By Dr. Paul D. Taylor, Wellcentive co-founder and Chief Medical Information Officer
In this Wellcentive Blog post, I’m going to talk about another program you can use to help get your physicians engaged in Responsible Population Health Management (PHM) and Clinical Quality Improvement (CQI). The programs I’ve covered in the series so far, Pay for Performance (P4P or PFP), Patient Centered Medical Home (PCMH), the Physician Quality Reporting System (PQRS), Accountable Care, and Meaningful Use, all have a little more carrot than Public Reporting, which really is both carrot and stick. Continue reading
By Mason Beard, V.P. of Product Strategy
Earlier this month in the Wellcentive Blog, Phillip Burgher talked about health care data aggregation and normalization and how important these tasks are for ensuring you have an accurate, up-to-date, and complete data set for Population Health Management (PHM) work. This week, I am going to spend some time talking about community-wide interfaces and how they help collect the data you need to implement and manage a successful PHM program. Continue reading
For those loyal followers of The Wellcentive Blog, you know that one central theme of my posts is that physicians must be proactively engaged with Clinical Quality Improvement (CQI) programs in order to successfully improve clinical outcomes and reduce costs. In this blog series, I am covering several programs that provide a framework to help physicians organize and prioritize this work and to reward them for their participation and success. So far, I’ve covered Pay for Performance (P4P or PFP), Patient Centered Medical Home (PCMH), the Physician Quality Reporting System (PQRS), and Accountable Care, and this time I’ll discuss how Meaningful Use is yet another tool in the physician engagement shed. Continue reading
By Phillip Burgher, Director of Integration Services
Responsible population health management (PHM) depends on having a comprehensive view of a patient’s overall health; data accuracy relies heavily on data aggregation and normalization. However, in today’s healthcare world, the bits and pieces that comprise a patient’s chart are spread out across entire communities and beyond.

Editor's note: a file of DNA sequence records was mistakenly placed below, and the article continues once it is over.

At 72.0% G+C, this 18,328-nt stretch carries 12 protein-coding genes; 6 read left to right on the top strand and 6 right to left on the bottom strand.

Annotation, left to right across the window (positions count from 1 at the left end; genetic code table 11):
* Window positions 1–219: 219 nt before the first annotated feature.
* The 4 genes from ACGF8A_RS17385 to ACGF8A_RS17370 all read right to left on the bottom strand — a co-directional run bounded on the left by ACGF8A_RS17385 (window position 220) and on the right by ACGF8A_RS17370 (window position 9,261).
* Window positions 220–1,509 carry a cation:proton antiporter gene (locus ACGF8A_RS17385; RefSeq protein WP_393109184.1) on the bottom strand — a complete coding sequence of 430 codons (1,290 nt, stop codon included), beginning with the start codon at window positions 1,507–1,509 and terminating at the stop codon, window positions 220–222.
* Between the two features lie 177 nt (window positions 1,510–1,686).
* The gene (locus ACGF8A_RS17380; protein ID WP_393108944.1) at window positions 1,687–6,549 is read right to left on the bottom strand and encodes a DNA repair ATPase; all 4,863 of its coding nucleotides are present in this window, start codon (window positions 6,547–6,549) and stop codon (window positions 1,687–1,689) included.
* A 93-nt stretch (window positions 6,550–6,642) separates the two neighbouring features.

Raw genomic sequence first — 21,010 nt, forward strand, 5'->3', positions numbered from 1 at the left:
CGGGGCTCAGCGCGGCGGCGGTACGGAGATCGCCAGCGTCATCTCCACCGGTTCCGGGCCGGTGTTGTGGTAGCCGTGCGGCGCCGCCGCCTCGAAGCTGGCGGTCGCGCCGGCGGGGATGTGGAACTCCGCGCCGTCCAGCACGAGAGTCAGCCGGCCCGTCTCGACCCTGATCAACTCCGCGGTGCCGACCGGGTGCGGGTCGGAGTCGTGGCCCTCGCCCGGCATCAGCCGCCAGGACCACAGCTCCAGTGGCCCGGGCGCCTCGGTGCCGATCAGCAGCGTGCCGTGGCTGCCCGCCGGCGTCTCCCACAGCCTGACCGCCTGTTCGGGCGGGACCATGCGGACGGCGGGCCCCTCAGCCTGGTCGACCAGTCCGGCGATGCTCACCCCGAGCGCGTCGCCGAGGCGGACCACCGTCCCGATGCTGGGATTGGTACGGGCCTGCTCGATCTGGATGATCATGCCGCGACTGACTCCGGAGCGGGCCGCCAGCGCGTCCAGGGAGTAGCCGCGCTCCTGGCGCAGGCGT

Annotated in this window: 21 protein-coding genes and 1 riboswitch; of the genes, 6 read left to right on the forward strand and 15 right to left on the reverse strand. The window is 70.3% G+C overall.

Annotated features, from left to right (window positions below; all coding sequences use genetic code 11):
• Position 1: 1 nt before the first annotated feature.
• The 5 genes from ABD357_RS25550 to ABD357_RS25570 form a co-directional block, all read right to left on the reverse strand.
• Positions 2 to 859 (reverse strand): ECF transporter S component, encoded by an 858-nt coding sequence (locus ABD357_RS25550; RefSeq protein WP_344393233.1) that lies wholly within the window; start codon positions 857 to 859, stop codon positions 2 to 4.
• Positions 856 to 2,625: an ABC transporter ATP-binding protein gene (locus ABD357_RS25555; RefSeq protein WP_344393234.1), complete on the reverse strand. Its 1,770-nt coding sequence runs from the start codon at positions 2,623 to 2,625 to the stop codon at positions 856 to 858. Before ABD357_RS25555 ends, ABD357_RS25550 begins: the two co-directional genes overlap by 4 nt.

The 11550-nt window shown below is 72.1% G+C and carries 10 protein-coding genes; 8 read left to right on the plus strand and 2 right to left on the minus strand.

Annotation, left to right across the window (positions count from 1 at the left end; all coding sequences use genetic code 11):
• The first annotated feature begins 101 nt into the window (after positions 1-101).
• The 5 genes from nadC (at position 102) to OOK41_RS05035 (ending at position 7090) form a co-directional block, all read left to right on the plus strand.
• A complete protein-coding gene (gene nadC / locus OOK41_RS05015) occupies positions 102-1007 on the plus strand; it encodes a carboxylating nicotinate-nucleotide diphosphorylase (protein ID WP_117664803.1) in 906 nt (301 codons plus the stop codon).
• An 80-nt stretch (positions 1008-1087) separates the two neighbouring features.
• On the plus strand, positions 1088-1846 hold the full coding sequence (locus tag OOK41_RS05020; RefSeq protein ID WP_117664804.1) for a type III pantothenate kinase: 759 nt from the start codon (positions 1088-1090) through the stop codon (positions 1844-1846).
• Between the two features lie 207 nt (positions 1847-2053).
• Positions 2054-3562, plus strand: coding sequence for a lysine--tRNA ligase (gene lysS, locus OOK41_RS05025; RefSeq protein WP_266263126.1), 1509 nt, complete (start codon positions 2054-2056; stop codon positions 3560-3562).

For example, a patient’s demographic information might be in the practice management system (PMS), whereas the information about the encounter is entered into an Electronic Health Record (EHR). To complicate matters, there is no guarantee the two pieces of software talk to each other, reference the same patient identifiers (IDs), use the same coding systems, or even come from the same vendor. Additionally, clinical quality measures (CQM) are based on both administrative and clinical data. Clearly, PHM solutions have their work cut out for them in aggregating and normalizing this disparate data. Continue reading
In this Wellcentive Blog series, I am covering different programs that reward physicians for improving clinical outcomes and cutting costs, which generally requires proactive physician engagement with a Responsible Population Health Management program. So far, we’ve covered Pay for Performance (PFP or P4P), Patient Centered Medical Home (PCMH), and Physician Quality Reporting (PQRS) programs, and in this post I’ll spend a little time talking about how Accountable Care can help engage your physicians with this important work. Continue reading